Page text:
Japan's 2022 Expected Covid Recovery Leads to New Investing Trends
October 4 2021
Japan is a small country in terms of area, but its economy is the world's third-largest. Only the U.S.A.'s and China's economies are larger.
For a country with a relatively small land mass, Japan's economy bats well above average.
Image by Arek Socha from Pixabay
Effects of Covid-19
Japan has suffered badly from Covid-19, with low vaccination rates compared to other developed nations. The common anti-vaccination feeling pre-dates that in the U.S.A. and follows on from the way previous vaccination side-effects were handled by the government. There is widespread distrust of politicians and media, leading to the idea that Covid-19 vaccinations are some kind of trick.
This anti-vax feeling has delayed recovery, but 2022 should see a return to growth.
A Positive Outlook for 2022
Cars are a large part of Japan's exports. These exports have been drastically reduced by Covid restrictions in North America and Europe. Travel restrictions meant nobody has been driving the cars they bought in 2018 and 2019. These vehicles are still like new, so owners are not trading in.
Car owners are expected to resume normal trading-in and buying behaviors in 2022. So car exports should return to historic levels.
Pre-Covid, Japan exported almost 5 million new cars every year.
Stock Market Trading
With nationwide shutdowns, people have had time on their hands. A lot of people have used this time to develop their understanding of investing principles.
Turning to the stock markets, including CFDs and index trading, has allowed small investors stuck at home to seek extra income and develop a skill set they will be able to use going forward.
One reason CFDs (contracts for difference) are popular with new investors is that they can benefit from stock price movements without owning any shares. They are risky, and you can lose many times the original amount you invest.
You can reduce the risks of CFD trading, and anyone thinking of investing using these instruments must research the field and educate themselves before investing.
Many online trading platforms offer demo accounts so you can earn your CFD wings without risking your capital. If you lose all the sim-cash in your account, treat it as a free learning experience and start over again. Only switch to a live real-cash account once you are certain you know what you are doing.
Understanding CFD Jargon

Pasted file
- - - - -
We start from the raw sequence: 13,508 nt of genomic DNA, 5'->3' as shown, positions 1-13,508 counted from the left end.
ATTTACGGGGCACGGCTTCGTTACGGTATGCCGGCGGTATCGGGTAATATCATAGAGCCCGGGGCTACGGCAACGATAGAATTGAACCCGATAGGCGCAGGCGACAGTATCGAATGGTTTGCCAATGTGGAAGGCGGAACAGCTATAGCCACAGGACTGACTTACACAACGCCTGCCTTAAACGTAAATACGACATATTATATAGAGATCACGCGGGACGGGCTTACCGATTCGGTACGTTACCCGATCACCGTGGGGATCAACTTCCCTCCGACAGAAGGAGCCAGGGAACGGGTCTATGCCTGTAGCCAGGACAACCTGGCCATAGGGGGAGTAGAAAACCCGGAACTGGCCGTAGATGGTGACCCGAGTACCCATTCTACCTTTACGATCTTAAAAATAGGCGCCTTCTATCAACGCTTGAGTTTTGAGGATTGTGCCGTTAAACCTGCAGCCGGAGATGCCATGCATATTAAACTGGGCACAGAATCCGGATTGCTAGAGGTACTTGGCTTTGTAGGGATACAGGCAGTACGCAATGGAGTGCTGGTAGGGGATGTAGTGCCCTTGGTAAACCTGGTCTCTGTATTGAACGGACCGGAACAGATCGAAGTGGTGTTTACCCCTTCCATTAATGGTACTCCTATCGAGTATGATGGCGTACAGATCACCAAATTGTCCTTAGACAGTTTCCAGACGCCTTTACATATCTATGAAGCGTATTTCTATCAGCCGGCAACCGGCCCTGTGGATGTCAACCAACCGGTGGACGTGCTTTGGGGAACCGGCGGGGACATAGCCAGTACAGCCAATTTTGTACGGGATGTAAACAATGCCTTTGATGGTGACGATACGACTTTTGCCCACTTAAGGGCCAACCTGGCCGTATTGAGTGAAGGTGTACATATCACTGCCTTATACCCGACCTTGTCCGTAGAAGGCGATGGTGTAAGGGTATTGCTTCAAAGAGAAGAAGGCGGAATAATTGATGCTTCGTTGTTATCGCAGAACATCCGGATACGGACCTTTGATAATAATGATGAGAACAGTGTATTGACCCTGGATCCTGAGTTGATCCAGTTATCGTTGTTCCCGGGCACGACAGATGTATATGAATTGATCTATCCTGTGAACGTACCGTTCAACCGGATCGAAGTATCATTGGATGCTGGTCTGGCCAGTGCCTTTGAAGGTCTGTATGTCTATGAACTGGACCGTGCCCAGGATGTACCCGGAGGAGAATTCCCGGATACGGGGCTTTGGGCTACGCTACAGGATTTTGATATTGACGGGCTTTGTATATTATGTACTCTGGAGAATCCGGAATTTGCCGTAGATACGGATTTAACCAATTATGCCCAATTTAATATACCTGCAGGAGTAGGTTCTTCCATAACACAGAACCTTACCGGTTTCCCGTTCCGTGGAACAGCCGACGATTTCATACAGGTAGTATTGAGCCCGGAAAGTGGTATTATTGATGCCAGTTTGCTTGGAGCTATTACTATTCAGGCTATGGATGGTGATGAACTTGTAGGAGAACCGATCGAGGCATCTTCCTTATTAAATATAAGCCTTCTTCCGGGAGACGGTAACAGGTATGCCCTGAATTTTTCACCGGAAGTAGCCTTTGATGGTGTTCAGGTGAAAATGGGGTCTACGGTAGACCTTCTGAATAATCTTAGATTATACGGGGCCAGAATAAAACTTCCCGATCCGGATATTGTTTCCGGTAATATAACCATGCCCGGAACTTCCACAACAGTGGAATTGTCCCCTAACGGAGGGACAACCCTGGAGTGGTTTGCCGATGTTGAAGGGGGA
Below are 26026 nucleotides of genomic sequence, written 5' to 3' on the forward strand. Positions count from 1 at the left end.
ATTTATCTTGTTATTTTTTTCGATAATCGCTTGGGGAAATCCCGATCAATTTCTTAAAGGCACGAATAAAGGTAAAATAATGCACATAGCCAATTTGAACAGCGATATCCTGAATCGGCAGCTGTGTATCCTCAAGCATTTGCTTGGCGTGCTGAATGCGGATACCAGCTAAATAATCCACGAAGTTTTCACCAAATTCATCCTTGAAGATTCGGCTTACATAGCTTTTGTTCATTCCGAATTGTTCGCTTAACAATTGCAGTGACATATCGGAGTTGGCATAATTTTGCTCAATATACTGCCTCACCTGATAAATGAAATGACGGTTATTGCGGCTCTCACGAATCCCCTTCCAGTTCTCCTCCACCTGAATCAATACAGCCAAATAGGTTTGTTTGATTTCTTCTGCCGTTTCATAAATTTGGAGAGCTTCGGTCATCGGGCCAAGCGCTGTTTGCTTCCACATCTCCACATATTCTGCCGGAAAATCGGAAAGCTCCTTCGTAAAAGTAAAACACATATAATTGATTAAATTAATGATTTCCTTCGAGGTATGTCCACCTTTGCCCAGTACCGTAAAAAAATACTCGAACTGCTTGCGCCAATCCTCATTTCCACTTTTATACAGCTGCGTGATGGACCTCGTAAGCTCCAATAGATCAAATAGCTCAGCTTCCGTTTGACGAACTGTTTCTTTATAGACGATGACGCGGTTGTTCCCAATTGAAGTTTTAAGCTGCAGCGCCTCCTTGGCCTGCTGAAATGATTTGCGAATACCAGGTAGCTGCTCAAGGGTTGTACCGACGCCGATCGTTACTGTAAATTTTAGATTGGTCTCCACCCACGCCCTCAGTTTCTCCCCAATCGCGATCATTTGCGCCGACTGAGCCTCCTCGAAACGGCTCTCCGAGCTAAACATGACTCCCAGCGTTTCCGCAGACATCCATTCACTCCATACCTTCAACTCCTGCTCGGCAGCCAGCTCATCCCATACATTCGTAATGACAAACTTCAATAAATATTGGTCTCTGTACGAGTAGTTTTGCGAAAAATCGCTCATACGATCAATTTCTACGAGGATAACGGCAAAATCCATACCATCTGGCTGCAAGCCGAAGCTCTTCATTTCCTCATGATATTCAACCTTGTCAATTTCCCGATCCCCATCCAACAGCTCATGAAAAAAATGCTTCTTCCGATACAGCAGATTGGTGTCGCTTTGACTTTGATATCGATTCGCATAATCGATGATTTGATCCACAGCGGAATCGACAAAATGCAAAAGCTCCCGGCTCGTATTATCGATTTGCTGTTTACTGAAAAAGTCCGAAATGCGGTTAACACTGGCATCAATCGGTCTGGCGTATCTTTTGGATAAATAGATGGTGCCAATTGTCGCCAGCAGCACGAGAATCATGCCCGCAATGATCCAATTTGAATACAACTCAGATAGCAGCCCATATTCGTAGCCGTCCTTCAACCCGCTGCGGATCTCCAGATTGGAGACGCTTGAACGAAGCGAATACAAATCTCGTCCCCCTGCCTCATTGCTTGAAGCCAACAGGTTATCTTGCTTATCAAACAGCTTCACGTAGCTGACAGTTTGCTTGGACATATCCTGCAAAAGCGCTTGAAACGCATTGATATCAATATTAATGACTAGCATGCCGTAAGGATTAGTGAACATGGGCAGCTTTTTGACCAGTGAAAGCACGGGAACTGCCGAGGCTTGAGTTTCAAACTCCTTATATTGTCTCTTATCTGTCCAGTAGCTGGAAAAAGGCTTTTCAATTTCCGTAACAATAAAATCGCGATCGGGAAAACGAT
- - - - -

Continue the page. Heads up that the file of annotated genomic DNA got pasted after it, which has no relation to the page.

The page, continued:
When you trade CFDs you enter into a contract that pays out according to the difference between the value of the product when the contract is taken out, and the value at the end of the contract.
You can make money when markets are falling. You sell at a higher price before you own the product. You then buy at the (hopefully) lower price when the contract expires. This is known as 'Going Short.'
When markets are rising, you buy at the lower price at the start of the contract and sell at a profit when the contract ends. This is known as 'Going Long.'
Real money is made, AND LOST, by using leverage. If you have $1,000 in your trading account you can buy CFDs worth many times that amount, often $30,000. The logic is that the price won't hit zero, so short-sellers shouldn't lose all $30,000, but it is not uncommon to lose more than your initial $1,000 stake.
Leverage, when you go long, is also risky. Your stock CFD could fall in its price instead of rising. You then cannot recoup your original $30,000 because the stock price has fallen. You still have to pay what you owe.
- You need to decide on stop-loss and take-profit positions before you enter into any CFD contract
- You must follow prices over the lifetime of your contract
- Never hold a CFD position overnight or over the weekend
Index trading is a good way for new CFD investors to get their feet wet. The risks with a basket of stocks are lower because even if one stock crashes unexpectedly, the effect will be less because of the other stocks in the index.
Japanese investors often prefer to trade the Nikkei index. This makes sense because investors understand any local news that affects stock prices. It is also better to buy or sell index CFDs before the relevant share market closes.
What Does the Likely 2022 Japanese Recovery Mean for You?
It's always good to buy at the bottom of the market. The Japanese recession has been a long one. The Nikkei is likely to grow in 2022 as the Japanese economy benefits from the post-Covid bounce that has helped the Dow Jones and European indices gain through 2021.
CFDs offer you a way to make money if the market falls rather than rises as expected. Start researching CFDs now. Open a demo trading account and see if you can make money with that. Initially, you should think about trading an index such as the Nikkei because of the diversification it offers and the consequently lower risk.